Editor’s note: Prior to publication of this story on May 8, 2019, Strathcona County council had called for an external review of all aspects of the county’s response to the November 2018 explosions as part of its standard procedure after such an event. This story has been amended to reflect that.
A “communications fail.”
That is how some residents and communications consultants describe the aftermath of two explosions in a public parkade in Strathcona County last November.
The criticisms come as Global News reveals, for the first time, what happened behind the scenes at the county the night of the explosions and in the days following the incident.
Internal emails, obtained through a Freedom of Information request, between council, the executive team and the communication team, reveal arguments over releasing information to the public and an attempt by the county to control posts on local Facebook groups.
“It could have been so much better handled, I think, for the residents — for, frankly, the region,” said former Strathcona County councillor Fiona Beland-Quest.
RCMP say the explosion inside the county hall parkade was deliberately triggered by suspect Kane Kosolowsky, 21, before he died from a self-inflicted gunshot wound. It forced the evacuation of hundreds of people in and around the county hall at the time and shut down parts of the community complex for months. The motive continues to remain unclear.
Little information was released by the county to residents in the hours following the incident, and the majority of details were not made available to the public until close to 24 hours after the incident unfolded.
RCMP say the first explosion in the parkade happened at around 6:30 p.m. on Nov. 6, 2018, and the second explosion — which was not deliberately set but rather triggered by the first — took place at around 8:15 p.m.
The emails show the mayor repeatedly asking for a statement to be released by the county, however one would not be for several hours.
“I’m sure you are working on a preliminary statement,” writes Mayor Rod Frank at 8:45 p.m. to a senior communications advisor.
“Social media exploding so need to get something out,” reads another email sent by the mayor at 9:03 p.m.
“Need something tonight, there are rumours, including of gunman. Need to fill void,” responds the mayor at 10:05 p.m.
An email from Councillor Robert Parks at 10:57 p.m. states “a brief statement from the mayor saying he is aware of the situation may be needed.”
With still no statement released, Parks emails Mayor Frank again at 11:41 p.m. saying, “Still think you need to put out a statement.”
“Supposed to have it by midnight. Will be very high level,” responds the mayor at 11:42 p.m.
Just after midnight, the county’s first statement is released. The statement, which emails indicate was approved first by the RCMP, calls the incident a “police matter” and asks the public to avoid the area. Few other details are released.
The following morning, the emails appear to show little urgency in communicating further with residents.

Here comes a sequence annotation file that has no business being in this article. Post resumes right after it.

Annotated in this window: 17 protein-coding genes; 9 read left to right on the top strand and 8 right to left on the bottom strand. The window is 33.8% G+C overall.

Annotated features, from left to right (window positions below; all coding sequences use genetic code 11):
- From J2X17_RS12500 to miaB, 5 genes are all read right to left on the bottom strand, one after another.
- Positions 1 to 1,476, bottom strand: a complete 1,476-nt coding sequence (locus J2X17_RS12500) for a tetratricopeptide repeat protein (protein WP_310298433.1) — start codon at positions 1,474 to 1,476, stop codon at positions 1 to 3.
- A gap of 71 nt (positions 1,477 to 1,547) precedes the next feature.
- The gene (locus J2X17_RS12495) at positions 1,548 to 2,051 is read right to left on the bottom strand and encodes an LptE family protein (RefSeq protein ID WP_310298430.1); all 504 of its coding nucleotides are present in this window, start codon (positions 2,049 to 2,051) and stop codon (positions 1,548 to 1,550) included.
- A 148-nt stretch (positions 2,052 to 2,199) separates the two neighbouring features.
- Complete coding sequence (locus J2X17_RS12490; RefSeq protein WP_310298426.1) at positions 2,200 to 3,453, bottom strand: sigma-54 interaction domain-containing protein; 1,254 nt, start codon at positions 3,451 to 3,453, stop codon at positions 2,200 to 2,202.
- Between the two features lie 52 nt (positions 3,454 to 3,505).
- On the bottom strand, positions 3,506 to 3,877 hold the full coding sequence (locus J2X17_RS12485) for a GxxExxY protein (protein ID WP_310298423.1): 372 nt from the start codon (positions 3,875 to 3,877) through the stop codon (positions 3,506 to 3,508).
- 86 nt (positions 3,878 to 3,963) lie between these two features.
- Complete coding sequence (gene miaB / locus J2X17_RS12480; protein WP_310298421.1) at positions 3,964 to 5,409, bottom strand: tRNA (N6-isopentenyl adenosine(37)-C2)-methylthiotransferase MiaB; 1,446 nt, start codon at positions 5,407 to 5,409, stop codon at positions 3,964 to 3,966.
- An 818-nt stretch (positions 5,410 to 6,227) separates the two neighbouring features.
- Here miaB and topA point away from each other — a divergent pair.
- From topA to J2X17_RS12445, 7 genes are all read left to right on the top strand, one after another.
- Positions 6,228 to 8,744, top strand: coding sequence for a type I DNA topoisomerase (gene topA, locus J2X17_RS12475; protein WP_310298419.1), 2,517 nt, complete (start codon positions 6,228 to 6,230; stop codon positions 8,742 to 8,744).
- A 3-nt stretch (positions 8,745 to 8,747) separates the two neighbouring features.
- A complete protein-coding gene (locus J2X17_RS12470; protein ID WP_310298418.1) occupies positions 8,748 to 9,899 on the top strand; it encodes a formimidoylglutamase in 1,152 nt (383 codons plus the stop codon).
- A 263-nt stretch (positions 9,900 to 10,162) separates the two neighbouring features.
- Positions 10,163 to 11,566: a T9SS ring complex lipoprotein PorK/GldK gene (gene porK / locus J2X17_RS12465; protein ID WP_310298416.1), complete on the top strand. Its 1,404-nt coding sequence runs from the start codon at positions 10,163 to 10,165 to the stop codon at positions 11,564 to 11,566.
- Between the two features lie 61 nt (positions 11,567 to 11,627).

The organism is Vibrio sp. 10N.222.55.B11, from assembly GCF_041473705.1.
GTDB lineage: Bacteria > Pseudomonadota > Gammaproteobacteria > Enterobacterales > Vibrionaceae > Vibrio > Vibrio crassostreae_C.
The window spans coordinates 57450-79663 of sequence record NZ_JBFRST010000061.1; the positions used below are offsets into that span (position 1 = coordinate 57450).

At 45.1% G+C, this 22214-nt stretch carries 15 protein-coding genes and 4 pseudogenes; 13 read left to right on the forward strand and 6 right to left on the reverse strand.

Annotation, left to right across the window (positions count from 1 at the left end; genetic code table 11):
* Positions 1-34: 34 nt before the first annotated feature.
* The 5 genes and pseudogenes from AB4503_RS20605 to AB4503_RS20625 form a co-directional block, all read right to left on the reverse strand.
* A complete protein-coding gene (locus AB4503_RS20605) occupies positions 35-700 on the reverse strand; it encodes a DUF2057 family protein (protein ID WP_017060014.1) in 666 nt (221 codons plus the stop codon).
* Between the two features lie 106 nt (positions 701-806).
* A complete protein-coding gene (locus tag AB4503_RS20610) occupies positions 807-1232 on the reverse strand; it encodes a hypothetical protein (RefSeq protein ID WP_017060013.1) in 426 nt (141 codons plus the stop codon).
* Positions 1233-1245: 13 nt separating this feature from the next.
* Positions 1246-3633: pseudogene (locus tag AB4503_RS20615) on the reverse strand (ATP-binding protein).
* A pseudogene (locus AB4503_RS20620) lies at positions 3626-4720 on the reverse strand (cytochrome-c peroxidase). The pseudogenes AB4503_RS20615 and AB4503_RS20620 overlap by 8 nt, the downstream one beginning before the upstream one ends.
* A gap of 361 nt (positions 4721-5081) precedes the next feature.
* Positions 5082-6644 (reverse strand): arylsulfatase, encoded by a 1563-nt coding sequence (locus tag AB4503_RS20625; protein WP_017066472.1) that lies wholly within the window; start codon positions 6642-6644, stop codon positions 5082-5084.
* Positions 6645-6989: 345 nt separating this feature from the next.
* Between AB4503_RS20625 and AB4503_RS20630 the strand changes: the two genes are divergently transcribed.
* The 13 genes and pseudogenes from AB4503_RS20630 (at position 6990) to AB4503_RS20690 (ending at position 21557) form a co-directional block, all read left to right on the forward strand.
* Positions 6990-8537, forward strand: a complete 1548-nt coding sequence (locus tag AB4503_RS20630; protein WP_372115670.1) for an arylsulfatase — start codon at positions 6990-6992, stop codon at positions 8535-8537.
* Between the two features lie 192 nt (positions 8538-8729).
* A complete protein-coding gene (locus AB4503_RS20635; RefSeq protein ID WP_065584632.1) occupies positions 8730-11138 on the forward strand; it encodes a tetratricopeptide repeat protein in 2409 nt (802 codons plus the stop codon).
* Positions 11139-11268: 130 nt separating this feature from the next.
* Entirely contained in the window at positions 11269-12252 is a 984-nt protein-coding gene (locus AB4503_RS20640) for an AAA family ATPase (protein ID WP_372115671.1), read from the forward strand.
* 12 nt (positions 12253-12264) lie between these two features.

“Per my email a couple minutes ago, I don’t think this is soon enough to issue an updated statement from him. It should come out first thing this morning,” responds Johnston.
The absence of information is noted by Councillor Bill Tonita.
“Looking forward to an update today,” Tonita writes at 5:50 a.m. the following day. “With limited information from the county, I have learned more from social media and the school websites.”
Ultimately, another statement was not released to the public until close to 24 hours after the incident; a RCMP news conference held the morning of Nov. 7, 2018 saw the mayor staying mum about details.
‘Way too late’
Beland-Quest and Carla Howatt watched the incident unfold from unique perspectives. Both served as one-term councillors in Strathcona County and are the co-founders of How to Be Consulting, which provides government relations consulting services and offers communication workshops.
WATCH MORE: Continuing coverage of the Strathcona County explosions
Both women gave the county a failing grade when it came to how it handled the emergency situation.
“There was a lot of time for a lot of panic to set in. As you know, nature abhors a vacuum, so when there is no information, people start creating their own information.”
From a consulting and communications perspective, Beland-Quest said it was frustrating to watch how the county managed the situation.
“I understand it was a police investigation and that is fine. But still, I think it would have been more reassuring for residents to have someone come out… and say, you know, ‘This is a police investigation but we’re on it. We’re here for you,’” she said.
Howatt, who worked in communications for approximately 20 years before becoming a councillor, said there should have been more dialogue with the community.
Howatt said she defended the county online the night of the explosions, saying she understood that it takes time to gather good information. However, she was disappointed it took until 3 p.m. the day after the explosions for a full statement to be released.
“The first press conference the mayor gave, again it seemed as though that was their focus – was to get people to stop speculating, don’t speculate. Well, that’s like saying, ‘Don’t breathe’ to a human being.”
Howatt said it would be negligent if the county did not review its communications strategy in light of the incident.
‘We didn’t know what was happening’
Travis Harder, 29, has lived in Strathcona County almost his entire life. The night of the explosion, Harder was at home when he saw Facebook posts about a police presence at the county hall.